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Economic Crisis in the United States - Research Paper Example

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Economic Crisis in the United States POL 201 Janice Hodge Professor Dovie Dawson March 19, 2012 Analysis of the 2008-2009 Economic Crisis in the US: The Root Causes and the Policies Implemented The magnitude of the US economic crisis in 2008-2009, having affected millions of peoples’ lives not only within and outside the nation, is comparable to 1930’s ‘Great Depression’; thus it is dubbed the ‘Great Recession’ (Katkov, 2011, p…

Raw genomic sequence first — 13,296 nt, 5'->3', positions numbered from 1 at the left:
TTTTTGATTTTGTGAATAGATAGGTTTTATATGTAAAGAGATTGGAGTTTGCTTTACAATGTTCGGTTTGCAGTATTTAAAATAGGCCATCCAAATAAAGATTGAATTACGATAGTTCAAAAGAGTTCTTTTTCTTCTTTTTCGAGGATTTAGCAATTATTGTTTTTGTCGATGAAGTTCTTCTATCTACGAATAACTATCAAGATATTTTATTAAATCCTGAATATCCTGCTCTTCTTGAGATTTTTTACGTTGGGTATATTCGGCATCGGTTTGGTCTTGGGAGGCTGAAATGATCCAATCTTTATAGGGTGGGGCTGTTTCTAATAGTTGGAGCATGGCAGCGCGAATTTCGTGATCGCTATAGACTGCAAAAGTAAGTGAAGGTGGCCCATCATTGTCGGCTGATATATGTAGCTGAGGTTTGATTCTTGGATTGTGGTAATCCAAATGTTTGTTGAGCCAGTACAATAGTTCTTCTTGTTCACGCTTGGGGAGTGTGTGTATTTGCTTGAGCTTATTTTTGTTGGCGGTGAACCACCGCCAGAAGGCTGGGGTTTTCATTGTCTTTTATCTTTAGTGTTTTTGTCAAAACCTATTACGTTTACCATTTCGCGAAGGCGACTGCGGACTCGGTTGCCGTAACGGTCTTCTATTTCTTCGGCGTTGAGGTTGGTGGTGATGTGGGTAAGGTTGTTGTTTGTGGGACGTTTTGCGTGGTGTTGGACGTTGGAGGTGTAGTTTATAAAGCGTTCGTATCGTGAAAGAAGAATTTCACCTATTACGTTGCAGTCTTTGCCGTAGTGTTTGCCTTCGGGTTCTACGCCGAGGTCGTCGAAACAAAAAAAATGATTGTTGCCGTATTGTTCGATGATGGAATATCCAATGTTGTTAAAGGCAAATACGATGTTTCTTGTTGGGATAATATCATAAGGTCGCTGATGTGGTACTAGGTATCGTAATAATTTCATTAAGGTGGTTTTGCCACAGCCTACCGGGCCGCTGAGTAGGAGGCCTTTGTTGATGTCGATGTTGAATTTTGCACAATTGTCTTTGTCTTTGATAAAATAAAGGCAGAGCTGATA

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Download file to see previous pages widespread failure in regulatory oversight) (Barclift, 2011, p. 450). However, deeper analysis of the crisis shows that though the crisis is financial in nature, the culprit is not financial as many have explained but structural; it is caused by the faulty macroeconomic strategies of US – the reliance on bubble economy and dependency on international credits and imports. I. Understanding the Crisis Experts, policymakers and observers (BBC, 2007; Zaman, 2009, p. 64; Katkov, 2011, p. 898) perceive the crisis in contending ways, depending on which spectrum one aligns. But as the events unfold, everyone seems to agree that the crisis has started to manifest itself in the burst of the housing bubble in 2007 followed by the financial market crash. How did this happen? This question must have been asked with the shocking realization that this actually happens in the US – the seat of world power and the home of distinguished economists, financial analysts, and bankers. But after understanding the events, one would probably say that this kind of crisis would be most highly probable in the US. Why? The answer to this would come later. Going back to the first question, to answer this requires one to understand the mortgage lending in the US. One good simple explanation on this is to understand the effects of the changes made on the traditional model of mortgage lending to the sub-prime model as illustrated below. The differences between the two models rest on three important factors: First, the reliance on real assets for banks to lend; second, the guarantee on the capacity of borrowers to pay; and third, the transparency in the conditions of loans – i.e. that sub-prime loans are usually adjustable rate mortgages (ARM); toxic instruments, like the collateralized debt obligations (CDO) that the biggest investment banks of the world pump out (BBC, 2007, p. 1). In short, there are solid bases by which banks and borrowers conduct business, giving both parties clear indicators by which to act. Unfortunately, these three important factors on which banks traditionally operate are disregarded in the new sub-prime model. Though it is true that selling on the mortgages to the bond markets has given banks additional leverage to fund more borrowings, however, it has resulted to fraudulent practices, which banks no longer have the incentive to check (BBC, 2007, p. 1) – i.e., falsifying credit histories or income of borrowers by mortgage brokers to qualify borrowers so that brokers can earn fees and commission (Zaman, 2009, p. 65). Truly, the sub-prime model has succeeded in raising the demand for housing, which caused the housing bubble, but in the end caused the financial crisis. Freeman (2002) explained that the housing bubble created a hyperinflationary spiral, fuelling speculative investments in real estate. Consequently, this sent prices, assessments, real estate and mortgage credit volume also spiraling upwards. Such was actually the objective of the City of London-Wall Street financier and Fannie Mae. On the contrary, the productive economy that would have given debtors the capacity to pay and that would have given resilience to the US economy was staggering downward. (pp. 12, 17) Expectantly, as BBC (2007) reported, sub-prime borrowers, which make-up 22% ($1.3 trillion) of the $6 trillion mortgage ...Download file to see next pagesRead More
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